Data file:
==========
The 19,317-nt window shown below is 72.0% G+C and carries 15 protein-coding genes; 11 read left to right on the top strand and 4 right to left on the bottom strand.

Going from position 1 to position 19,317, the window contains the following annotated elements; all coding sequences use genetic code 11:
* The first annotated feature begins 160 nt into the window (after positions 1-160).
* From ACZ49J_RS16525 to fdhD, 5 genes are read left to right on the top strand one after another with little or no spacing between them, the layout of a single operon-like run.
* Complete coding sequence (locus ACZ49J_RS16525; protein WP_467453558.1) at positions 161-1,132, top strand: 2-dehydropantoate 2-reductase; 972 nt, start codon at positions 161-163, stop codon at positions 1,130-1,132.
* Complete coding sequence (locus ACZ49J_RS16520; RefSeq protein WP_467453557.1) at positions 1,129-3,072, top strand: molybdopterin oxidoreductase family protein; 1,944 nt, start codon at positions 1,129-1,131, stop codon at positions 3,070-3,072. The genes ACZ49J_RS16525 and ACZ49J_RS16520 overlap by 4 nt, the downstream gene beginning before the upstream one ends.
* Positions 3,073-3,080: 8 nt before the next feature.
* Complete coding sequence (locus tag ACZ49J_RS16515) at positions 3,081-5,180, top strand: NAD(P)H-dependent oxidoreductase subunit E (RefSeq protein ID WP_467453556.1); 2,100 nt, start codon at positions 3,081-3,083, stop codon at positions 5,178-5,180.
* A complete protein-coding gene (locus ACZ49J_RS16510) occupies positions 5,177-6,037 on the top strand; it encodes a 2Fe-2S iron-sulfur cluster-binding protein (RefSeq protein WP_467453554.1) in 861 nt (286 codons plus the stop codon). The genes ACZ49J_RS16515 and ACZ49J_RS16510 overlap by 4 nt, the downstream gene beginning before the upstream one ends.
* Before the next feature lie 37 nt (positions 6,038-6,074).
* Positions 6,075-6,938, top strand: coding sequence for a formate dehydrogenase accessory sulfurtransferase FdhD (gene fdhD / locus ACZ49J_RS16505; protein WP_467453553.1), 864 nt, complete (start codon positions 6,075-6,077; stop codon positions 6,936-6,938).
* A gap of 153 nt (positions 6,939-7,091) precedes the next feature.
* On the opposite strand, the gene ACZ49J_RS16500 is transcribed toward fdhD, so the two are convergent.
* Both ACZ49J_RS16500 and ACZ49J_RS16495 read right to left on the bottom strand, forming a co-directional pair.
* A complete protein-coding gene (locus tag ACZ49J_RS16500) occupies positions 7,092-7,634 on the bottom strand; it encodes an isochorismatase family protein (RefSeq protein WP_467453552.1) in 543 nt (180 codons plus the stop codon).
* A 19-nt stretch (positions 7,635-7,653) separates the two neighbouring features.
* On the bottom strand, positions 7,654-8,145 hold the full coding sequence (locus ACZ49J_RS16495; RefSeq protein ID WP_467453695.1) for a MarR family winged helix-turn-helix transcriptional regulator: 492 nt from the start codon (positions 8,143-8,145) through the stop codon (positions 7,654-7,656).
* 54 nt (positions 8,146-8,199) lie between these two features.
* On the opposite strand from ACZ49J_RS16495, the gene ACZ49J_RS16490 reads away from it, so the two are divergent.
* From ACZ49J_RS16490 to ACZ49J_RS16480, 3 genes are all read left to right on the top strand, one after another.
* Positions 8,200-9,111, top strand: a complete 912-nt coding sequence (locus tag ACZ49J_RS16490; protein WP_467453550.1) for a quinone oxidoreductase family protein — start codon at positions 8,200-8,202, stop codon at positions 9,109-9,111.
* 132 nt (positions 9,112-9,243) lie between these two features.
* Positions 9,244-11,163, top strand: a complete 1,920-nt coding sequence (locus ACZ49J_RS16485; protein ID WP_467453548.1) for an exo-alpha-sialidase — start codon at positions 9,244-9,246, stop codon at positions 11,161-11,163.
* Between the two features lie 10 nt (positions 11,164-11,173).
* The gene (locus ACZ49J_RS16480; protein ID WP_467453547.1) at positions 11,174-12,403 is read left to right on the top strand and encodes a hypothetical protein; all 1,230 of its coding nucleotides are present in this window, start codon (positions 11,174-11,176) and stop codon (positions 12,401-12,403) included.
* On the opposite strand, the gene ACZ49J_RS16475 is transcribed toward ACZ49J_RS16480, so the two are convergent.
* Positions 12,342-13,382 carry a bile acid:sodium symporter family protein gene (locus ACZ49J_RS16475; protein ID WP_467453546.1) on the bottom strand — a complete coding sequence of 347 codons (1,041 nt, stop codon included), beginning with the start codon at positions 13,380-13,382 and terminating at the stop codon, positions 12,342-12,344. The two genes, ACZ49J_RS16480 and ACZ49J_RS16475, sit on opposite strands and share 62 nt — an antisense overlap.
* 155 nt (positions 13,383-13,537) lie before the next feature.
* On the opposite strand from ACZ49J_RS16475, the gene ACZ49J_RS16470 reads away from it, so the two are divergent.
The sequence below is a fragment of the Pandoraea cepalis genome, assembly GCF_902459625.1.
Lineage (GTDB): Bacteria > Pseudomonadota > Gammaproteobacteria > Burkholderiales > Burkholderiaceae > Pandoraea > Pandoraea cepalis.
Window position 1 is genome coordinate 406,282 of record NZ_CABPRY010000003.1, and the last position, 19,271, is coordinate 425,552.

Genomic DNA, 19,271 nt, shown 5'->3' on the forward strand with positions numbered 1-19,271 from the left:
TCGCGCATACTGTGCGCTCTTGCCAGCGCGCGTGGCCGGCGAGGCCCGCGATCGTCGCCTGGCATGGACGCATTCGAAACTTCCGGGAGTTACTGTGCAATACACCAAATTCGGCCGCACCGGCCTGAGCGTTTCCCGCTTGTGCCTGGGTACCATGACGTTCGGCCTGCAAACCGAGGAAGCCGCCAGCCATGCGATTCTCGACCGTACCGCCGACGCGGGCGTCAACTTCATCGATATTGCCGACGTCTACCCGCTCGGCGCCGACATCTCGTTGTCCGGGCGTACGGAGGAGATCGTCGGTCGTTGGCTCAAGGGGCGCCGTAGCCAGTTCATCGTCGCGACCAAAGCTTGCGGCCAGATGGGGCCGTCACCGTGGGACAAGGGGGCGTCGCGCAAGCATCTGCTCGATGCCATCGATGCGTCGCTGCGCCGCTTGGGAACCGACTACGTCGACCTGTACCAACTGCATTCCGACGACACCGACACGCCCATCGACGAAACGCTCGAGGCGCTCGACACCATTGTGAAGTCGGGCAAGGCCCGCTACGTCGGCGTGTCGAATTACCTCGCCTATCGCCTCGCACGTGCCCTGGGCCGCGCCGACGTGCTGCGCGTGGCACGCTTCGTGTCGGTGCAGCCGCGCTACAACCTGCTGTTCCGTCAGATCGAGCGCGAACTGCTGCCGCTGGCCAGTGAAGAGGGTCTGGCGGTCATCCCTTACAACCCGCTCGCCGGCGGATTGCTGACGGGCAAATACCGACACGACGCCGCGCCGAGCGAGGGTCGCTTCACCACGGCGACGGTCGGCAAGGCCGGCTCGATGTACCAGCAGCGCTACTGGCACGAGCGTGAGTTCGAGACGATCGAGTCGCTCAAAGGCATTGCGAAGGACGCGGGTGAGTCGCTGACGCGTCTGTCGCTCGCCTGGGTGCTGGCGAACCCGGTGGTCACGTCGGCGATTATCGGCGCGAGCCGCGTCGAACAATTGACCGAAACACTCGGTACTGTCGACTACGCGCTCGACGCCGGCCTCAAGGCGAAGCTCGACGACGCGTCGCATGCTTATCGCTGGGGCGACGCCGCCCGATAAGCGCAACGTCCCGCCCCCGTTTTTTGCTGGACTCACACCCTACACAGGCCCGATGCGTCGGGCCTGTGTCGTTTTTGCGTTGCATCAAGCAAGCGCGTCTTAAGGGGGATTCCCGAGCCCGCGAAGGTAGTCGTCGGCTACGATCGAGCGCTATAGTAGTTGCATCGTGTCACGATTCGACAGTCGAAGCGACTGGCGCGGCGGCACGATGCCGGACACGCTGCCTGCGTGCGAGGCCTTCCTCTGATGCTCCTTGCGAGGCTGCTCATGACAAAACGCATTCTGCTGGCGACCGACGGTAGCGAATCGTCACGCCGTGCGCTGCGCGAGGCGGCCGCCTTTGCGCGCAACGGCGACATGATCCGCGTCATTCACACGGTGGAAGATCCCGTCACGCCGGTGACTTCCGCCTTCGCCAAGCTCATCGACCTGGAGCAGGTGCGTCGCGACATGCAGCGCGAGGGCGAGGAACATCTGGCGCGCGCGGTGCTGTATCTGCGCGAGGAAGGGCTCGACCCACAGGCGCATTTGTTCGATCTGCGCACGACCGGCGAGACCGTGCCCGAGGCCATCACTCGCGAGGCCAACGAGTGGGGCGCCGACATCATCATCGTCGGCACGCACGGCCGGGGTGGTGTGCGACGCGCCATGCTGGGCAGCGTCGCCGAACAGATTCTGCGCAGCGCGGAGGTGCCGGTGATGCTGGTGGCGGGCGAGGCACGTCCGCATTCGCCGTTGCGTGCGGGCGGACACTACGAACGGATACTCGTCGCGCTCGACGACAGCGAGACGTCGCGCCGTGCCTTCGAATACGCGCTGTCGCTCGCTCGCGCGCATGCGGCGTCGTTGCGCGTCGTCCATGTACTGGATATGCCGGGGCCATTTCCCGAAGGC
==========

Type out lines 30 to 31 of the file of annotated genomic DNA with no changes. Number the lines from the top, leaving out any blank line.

The sequence below is a fragment of the Pandoraea cepalis genome, assembly GCF_902459625.1.
Lineage (GTDB): Bacteria > Pseudomonadota > Gammaproteobacteria > Burkholderiales > Burkholderiaceae > Pandoraea > Pandoraea cepalis.